Winch Served Street Division for more than Three Decades
Mike Winch began his career at the City of Marshfield Street Division on May 15, 1980 with the goal of one day being Street Superintendent. This week, he retires from that position after serving in that role for 3.5 years.
A lifelong Marshfield resident who lives just four blocks from where he grew up, Winch attended Lincoln Elementary School, graduated from Marshfield High School, and pursued a degree in Communications from UW-Stevens Point before beginning his professional career at Trierweiler Construction. After 6.5 years with the company, he left to work for the City as a laborer.
“My second daughter was going to be born. Like a lot of the guys, I didn’t want to be on the road when starting a family. It was a good time to get off the road,” he said.
Starting by shoveling sidewalks and pouring concrete, over the course of his career Winch worked his way to the top gig.
“When I was hired, the intent was to eventually to be a supervisor,” he said. “When I came here, one of my goals was to be street superintendent. When Brian (Panzer, former superintendent until 2014) took early retirement, it gave me a chance.”
As Superintendent, Winch oversaw 31 full-time employees and 12 seasonal employees.
“This job it was nothing like I thought it was going to be when I got it,” he said. “I went from a whole career of working 90% out in field and 10% in the office, to that being completely reversed.”
Though he does miss the construction side of the job – getting dirty and bonding with the crew – he has enjoyed being able to make a positive impact on his hometown.
“Being a lifelong resident of Marshfield, I’ve enjoyed having a chance to make Marshfield a better place to live, through roads, snow plowing, tree-planting,” said Winch. “I really enjoy Marshfield. I still go to all the high school football games yet. I like the community size.”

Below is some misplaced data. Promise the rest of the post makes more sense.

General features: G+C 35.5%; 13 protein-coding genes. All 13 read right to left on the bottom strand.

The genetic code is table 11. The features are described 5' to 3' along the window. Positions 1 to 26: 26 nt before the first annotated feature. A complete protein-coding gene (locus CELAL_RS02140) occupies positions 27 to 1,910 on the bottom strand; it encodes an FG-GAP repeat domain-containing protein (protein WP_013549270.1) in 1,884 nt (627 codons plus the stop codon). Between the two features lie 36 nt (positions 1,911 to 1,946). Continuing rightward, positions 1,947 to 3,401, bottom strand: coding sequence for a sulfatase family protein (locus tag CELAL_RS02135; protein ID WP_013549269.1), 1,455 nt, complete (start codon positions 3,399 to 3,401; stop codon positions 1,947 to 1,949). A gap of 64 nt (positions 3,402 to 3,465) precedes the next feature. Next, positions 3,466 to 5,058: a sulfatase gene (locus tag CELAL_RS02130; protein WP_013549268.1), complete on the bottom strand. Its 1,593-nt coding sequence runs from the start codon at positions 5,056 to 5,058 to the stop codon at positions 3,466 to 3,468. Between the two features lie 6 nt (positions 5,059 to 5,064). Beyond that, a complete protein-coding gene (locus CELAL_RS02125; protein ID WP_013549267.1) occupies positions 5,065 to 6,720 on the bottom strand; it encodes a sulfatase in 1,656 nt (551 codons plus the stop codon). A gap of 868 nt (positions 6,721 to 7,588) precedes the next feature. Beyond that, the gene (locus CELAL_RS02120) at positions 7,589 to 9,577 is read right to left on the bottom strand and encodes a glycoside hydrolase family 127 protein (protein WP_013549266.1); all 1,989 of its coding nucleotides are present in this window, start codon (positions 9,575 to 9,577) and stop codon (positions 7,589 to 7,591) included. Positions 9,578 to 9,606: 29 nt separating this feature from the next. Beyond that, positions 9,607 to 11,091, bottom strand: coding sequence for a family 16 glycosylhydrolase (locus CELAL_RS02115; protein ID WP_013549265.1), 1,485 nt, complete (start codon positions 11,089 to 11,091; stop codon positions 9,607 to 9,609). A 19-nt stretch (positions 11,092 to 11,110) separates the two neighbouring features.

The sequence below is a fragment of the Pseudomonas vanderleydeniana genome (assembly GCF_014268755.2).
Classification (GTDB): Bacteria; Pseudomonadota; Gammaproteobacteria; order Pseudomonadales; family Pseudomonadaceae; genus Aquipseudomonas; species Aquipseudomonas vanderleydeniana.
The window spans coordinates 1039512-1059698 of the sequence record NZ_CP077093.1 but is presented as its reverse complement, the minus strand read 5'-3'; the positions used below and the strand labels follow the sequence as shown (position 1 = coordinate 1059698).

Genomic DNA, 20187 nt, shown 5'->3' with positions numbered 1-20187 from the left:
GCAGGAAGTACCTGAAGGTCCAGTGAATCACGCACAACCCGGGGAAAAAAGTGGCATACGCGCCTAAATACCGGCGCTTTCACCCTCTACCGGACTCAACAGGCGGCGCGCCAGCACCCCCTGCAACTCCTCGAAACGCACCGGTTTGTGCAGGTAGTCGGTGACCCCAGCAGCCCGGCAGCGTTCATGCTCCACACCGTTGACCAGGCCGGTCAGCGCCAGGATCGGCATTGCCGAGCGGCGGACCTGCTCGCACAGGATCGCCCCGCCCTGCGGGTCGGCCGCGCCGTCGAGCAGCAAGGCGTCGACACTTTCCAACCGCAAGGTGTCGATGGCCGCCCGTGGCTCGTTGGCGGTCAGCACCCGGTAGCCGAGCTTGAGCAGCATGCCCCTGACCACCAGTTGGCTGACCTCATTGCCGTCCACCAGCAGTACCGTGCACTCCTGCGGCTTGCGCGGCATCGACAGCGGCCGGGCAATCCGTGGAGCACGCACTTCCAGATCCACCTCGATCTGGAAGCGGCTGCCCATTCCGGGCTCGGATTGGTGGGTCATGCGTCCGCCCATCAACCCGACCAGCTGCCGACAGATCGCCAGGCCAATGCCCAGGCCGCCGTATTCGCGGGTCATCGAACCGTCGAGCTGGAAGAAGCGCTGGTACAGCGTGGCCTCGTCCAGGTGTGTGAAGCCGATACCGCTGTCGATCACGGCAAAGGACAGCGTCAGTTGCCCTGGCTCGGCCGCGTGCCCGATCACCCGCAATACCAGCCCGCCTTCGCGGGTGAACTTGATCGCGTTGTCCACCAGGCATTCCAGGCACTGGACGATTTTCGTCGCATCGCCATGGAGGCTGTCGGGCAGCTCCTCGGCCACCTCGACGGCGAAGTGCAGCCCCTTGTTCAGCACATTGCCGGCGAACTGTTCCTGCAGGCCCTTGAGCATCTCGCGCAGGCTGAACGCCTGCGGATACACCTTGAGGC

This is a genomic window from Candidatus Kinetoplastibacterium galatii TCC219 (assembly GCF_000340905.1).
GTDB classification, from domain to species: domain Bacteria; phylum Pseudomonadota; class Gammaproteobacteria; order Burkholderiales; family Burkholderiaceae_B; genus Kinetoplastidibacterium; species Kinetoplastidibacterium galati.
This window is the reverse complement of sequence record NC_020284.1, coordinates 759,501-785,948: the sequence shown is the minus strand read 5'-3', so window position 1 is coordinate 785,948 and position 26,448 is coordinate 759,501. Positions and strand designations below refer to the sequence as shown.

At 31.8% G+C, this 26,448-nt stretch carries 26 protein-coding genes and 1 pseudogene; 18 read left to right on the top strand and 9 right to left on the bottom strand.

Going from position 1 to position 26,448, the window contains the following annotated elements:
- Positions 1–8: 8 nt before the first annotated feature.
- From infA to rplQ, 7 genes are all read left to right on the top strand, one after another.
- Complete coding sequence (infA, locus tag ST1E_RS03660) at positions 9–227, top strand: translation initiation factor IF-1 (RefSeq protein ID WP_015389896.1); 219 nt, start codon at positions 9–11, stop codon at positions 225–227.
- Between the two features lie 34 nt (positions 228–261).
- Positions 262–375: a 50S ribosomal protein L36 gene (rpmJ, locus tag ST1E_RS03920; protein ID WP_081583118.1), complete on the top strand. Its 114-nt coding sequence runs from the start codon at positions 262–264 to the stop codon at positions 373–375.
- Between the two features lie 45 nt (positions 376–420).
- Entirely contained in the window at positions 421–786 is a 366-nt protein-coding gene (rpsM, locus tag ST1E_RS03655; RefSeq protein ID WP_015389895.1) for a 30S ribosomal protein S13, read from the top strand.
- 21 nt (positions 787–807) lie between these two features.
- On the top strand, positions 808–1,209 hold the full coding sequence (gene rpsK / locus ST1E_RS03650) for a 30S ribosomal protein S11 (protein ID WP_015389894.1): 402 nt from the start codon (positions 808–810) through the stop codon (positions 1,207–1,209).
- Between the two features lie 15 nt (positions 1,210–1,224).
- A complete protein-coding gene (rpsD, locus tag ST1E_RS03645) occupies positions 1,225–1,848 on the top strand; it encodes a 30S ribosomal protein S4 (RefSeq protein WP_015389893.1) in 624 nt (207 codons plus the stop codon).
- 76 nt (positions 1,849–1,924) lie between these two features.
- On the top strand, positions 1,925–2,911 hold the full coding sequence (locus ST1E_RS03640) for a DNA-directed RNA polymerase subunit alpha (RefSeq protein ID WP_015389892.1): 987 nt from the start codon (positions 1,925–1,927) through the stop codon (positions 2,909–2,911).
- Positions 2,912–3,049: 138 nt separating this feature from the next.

Winch said he will miss the camaraderie of his team and the sense of accomplishment.
“Believe it or not, since 1980 there have been a lot of roads that have been fixed,” he said. “I had an unrealistic goal, which was to get all of them fixed. Obviously that’s not a realistic goal, but we have done a lot of good.”
During his career, Winch has overseen many changes and advancements, including more efficient technology, improved safety, and cost-saving and environmentally-friendly measures such as anti-icing and bare-root tree gravel beds.
“Everybody knows that I don’t like change, but I always kept an open mind on different ideas, whether it’s guys going to seminars or new methods for snow removal like different types of chemicals that you can use, what’s better for the environment, having the flexibility to try different things and experiment with ways of benefiting the City and saving money,” he said. “When I first got here, didn’t have a safety program or committee.”
The City is currently in the interview process for a new street superintendent, and for whomever fills that role, Winch encourages them to utilize their resources.
“What I’d like to pass on to whoever takes this chair is: Use all your resources,” he said. “Don’t think you can take on the whole City by yourself. There are plenty of departments and the more you cooperate with them the better results you’re going to get for the overall city. With your crew, keep internal communication with them and show your appreciation for them and better utilize the departments that are there to help you.”
Winch hopes that the department, which is currently developing an improved pay plan, continues to put employees first.
“The most valuable assets to any place is their employees,” said Winch. “In order to keep qualified people here, they are going to have to make some adjustments. I value the people that work here and I think in order to retain them, something is going to have to be done.”
“After working with Mike for 30 years, I am definitely going to miss his quick wit and ability to look at problems from a different perspective,” said Assistant Street Superintendent Kurt Bornbach. “His ability to deal with difficult situations and people is definitely going to be missed. The knowledge of the Marshfield community and also its infrastructure will be a huge loss for our department also. As my supervisor, I can say I have had none better.”
Though Winch will miss his colleagues, he is looking forward to spending time fishing, attending baseball games, and playing with his grandkids.
When more than 7 inches of snow fell on Marshfield last week during the first big snowstorm of the year, ironically Winch was at home because of a personal day.
“I kept looking out the window waiting for the snowplow,” he said. “I guess that’s what retirement is going to be like!”